I’m sure it’s partly due to having grown up in a region that happens to do it pretty unanimously, but my favorite sort of sports team namesakes have always been the ones that are named for whatever blue-collar industry the region is most known for.

The Brewers are named for What Made Milwaukee Famous. The Packers are named for Indian Packing Company (later absorbed by the ACME Packing Company). Even the Badgers are named for the lead miners who first settled in Wisconsin in the 1820s (who “lived like badgers” in tunnels burrowed into hillsides).

The one exception is the Milwaukee Bucks, but they were at least named for a game-hunting pastime that is popular in the area, and not my least-favorite type of team name, which is just some kind of predatory animal that may or may not have any actual connection to the team’s location (Detroit Tigers, for example).

With this in mind, I’d now like to present the definitive ranking of all 30 MLB teams by namesake. All namesake origins were gleaned by reading the Wikipedia entry for each team. I have separated the namesakes into various “groups,” patterend after the groups used by the Westminster Kennel Club.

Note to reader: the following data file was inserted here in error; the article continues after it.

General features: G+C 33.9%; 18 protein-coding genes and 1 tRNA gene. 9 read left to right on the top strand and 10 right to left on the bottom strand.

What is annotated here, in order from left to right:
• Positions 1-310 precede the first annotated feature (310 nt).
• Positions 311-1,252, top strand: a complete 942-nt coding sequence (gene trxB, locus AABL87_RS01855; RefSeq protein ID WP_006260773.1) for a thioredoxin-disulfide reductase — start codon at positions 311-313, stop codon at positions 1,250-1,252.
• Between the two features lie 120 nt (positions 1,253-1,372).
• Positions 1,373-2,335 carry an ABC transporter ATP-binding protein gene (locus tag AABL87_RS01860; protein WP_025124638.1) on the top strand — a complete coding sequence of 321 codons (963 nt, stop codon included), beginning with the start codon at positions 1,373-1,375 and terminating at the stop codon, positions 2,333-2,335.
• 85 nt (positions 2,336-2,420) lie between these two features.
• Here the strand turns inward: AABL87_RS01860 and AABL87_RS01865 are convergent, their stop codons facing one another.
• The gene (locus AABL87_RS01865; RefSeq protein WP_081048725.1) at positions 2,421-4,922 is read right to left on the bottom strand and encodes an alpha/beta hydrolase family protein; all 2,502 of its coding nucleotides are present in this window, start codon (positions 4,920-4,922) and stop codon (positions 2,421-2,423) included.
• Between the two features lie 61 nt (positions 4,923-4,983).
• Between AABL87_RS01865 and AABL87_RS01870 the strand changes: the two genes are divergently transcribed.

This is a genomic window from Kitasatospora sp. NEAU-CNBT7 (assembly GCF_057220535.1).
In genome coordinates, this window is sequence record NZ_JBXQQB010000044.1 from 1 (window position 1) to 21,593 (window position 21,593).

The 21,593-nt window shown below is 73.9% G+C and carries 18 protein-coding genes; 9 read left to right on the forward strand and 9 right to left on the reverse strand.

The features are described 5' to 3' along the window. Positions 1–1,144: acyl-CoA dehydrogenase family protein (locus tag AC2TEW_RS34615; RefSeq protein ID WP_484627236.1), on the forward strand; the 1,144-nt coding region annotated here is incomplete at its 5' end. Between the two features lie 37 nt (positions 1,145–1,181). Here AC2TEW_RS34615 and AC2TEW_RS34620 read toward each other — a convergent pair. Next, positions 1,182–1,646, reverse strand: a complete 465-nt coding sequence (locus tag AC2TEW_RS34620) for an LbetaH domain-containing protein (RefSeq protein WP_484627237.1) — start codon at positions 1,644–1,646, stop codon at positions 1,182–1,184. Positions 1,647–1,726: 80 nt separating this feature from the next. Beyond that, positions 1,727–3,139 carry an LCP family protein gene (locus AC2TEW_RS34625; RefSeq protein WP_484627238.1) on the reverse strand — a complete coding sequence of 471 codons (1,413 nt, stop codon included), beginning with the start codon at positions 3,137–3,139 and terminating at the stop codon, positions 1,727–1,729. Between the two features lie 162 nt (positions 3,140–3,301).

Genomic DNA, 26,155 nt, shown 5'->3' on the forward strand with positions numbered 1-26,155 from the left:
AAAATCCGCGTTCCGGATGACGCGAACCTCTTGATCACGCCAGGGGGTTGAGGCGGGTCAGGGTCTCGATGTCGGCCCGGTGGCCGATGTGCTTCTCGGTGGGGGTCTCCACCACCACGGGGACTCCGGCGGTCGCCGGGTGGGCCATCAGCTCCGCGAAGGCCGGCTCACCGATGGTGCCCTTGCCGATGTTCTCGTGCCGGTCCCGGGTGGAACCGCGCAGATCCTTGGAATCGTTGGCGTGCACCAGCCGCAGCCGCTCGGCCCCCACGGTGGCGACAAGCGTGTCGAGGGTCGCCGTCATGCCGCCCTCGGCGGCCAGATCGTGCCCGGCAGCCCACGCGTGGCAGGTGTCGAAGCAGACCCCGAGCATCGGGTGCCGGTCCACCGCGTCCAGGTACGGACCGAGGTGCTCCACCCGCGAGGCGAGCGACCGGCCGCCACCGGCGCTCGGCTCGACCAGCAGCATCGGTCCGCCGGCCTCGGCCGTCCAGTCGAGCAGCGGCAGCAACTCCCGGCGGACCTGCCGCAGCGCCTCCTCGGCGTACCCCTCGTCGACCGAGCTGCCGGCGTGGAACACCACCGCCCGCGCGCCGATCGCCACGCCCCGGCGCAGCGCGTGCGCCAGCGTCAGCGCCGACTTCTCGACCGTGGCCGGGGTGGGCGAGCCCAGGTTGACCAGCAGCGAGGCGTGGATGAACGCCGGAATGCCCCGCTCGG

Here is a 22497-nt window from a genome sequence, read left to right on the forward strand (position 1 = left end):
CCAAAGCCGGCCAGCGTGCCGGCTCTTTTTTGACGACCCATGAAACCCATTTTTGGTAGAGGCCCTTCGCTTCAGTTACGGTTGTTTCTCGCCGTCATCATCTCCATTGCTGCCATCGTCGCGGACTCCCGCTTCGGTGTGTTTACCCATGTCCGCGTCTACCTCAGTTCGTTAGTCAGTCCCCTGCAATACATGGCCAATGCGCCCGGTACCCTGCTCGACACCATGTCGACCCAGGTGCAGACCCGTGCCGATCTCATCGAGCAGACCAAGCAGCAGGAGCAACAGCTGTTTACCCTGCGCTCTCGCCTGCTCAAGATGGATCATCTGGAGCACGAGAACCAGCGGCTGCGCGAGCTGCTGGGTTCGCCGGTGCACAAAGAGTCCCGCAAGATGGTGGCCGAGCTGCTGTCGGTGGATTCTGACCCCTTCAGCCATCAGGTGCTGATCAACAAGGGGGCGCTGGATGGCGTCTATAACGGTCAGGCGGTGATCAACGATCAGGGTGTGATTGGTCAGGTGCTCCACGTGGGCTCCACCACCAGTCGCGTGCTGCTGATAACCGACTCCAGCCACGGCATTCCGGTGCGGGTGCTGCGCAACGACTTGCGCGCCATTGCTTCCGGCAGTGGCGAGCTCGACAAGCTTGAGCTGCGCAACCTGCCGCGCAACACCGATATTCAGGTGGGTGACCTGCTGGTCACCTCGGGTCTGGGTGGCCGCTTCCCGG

Definitive MLB Team Rankings by Namesake

Group 1 - Regional Industry (Working Group)

My favorite grouping, these are teams whose namesake draws from some allustion to the industry the city is historically known for.

1st Place: Milwaukee Brewers

Named for the city’s association with the brewing industry. The mascot is a lederhosen-wearing brewery worker who slides into a barrel of beer when the team hits a home run. Bonus points for even the corporate-named Miller Park being on theme.

2nd Place: Kansas City Royals

Named after the “American Royal” livestock show, rodeo and barbeque competition. Ranks high because of the adorably “county fair” feel of the name’s origins.

3rd Place: Houston Astros

Named for Houston’s involvement in the US space program. That’s just cool.

4th Place: Seattle Mariners

Named for the prominent marine culture in the city of Seattle. A nice, blue-collar feel.

5th Place: Texas Rangers

Named for the law enforcement agency of the same name. Last place because “we have a police force” is a weaksauce thing to name your team after.